Transcripted Summary

For this section, we'll be exploring the How To Write a Navigation test, such as visiting a page and expecting a heading.

Capybara has many different built-in methods to navigate around a site.


There is visit a URL [ visit(‘/’) ], go_back like pressing the back button in a browser, go_forward like pressing the forward button in a browser, refresh which refreshes the page, and click a link [ click_link ].

For this section, we're going to show code examples of two ways to navigate around a site — visit and click_link — and a few ways to confirm that we're on the expected page.

Remember how in the intro section of our sample project, in our spec_helper, we set up some Capybara properties?



Capybara's app_host is set to the-internet.herokuapp.com.


Capybara.default_driver = :selenium_chrome
Capybara.app_host = 'https://the-internet.herokuapp.com'

If we want to go to the base URL at the start of the test, we would use the command, visit.

When this command is run, it opens up a browser if needed and goes directly to the web address.

Once we navigate to the home page, what are the ways that we could use to verify the correct page?

For our first test, let's expect the page to have the content, “Welcome to the-internet”.

Let's move the opening of a browser visiting a page and all the set up in the test into a background block, making it more readable.

TIP

Whatever is in the background is run before the scenario as a way to set up the tests. RSpec allows you to describe the features you'll be testing by listing these scenarios, creating living documentation on how an application should behave.



For example, this feature “Visit The-Internet Home Page” (that we worked on in the last lesson) has a group of scenarios such as checking that the title is “Welcome to the-internet” and that the subtitle is “Available Examples”.

Our assertions are, expect the page to have the content, “Welcome to the-internet”. The expect method comes from RSpec as a way to set up the comparison and page is an alias for the page being looked at in the current browser session.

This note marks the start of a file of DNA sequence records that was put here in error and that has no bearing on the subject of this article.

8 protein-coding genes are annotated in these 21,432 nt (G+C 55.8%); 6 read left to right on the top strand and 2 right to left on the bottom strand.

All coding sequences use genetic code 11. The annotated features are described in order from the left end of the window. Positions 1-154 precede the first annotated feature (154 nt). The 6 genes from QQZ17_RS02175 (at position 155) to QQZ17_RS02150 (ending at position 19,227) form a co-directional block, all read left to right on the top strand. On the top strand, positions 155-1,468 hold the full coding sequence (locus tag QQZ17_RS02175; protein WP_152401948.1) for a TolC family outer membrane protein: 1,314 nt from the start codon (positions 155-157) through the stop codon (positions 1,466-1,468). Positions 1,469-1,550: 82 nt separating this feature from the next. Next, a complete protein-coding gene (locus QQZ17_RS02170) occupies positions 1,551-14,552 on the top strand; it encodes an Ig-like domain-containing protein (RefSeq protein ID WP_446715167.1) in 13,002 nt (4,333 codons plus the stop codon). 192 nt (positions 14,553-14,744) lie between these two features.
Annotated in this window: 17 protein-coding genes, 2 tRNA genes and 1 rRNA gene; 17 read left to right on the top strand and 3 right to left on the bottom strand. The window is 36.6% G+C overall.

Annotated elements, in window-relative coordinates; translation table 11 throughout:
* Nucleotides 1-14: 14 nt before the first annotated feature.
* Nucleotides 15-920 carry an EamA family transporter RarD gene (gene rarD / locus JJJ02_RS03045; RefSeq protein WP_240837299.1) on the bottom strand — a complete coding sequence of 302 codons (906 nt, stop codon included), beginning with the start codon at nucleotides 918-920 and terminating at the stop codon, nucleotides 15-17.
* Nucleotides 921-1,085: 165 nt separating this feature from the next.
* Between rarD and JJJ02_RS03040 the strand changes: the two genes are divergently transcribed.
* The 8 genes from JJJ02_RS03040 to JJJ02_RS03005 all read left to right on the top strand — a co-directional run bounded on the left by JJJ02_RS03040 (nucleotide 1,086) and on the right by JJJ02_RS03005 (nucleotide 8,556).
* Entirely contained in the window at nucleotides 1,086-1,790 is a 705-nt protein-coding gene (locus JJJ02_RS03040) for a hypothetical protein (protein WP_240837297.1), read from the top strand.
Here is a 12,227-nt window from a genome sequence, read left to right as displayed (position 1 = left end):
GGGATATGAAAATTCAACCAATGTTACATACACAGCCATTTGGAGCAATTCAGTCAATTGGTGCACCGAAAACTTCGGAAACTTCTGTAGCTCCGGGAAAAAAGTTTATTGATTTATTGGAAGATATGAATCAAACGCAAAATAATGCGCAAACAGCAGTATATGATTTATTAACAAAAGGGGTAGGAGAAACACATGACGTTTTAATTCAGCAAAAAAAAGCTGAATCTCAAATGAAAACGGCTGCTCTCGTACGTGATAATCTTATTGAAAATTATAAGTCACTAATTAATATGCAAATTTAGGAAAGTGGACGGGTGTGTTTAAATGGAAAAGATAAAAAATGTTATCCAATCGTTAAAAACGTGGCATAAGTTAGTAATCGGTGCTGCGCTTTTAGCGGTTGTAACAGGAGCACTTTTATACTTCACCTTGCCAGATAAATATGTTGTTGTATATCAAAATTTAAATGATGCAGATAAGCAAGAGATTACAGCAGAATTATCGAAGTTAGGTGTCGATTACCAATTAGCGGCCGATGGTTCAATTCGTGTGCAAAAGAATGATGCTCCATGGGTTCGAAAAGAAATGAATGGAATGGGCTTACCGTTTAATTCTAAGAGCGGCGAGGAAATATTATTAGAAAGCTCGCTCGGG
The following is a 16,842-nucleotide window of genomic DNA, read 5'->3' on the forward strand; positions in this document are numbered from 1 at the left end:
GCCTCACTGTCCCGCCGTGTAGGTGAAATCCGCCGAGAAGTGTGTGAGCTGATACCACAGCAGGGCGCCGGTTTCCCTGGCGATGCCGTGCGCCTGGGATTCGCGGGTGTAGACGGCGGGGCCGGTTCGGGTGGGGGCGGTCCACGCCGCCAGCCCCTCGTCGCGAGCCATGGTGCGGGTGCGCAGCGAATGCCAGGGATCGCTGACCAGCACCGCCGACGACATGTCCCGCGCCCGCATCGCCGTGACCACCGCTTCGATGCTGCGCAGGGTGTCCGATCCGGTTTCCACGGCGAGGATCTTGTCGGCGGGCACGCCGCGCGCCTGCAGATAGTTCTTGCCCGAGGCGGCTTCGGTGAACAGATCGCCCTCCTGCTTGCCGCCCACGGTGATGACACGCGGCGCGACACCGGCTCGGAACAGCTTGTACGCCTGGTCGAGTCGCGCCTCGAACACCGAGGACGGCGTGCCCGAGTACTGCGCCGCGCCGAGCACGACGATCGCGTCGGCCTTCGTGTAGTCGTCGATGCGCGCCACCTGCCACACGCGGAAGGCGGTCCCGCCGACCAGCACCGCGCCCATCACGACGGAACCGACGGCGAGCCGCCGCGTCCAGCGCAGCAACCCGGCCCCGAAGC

If we use this, expect(page).to, in order to set up the test, these methods have ways to handle slow loading components.

But what is the second part, such as have_content?

It's one of the many built-in matchers of Capybara.

Capybara Matchers

Some of the Capybara matchers can check that the pages have the proper title of the page, the URL path, the content, text, field, table, css x-path, selector, and drop-down. We'll show clear examples for most of these in the following chapters. \

But what if you wanted to go to the login page? How could you visit that?

You can add to the visit command: visit '/login'

For this test, let's do something different. Instead of searching the entire page to see if it has content, let's examine this header, “Login Page”. Right click, inspect, and you can see that this login page is a header level 2.



For the scenario “Displayed Title: Login Page” we can expect the page to have_css.


# Example Test with Capybara + RSpec – Verify Page Has a Heading

feature 'Login Page: Validate Page Elements' do
  background do
    visit '/login'
  end

  scenario 'Displayed Title: Login Page' do
    expect(page).to have_css('h2', text: 'Login Page')
  end
end  

We're examining the h2 section and searching for the text, “Login Page”.

That covers the ways you can use the visit method in Capybara.

In the next session, let's build this test out.



Resources



Quiz

The quiz for this chapter can be found in section 2.4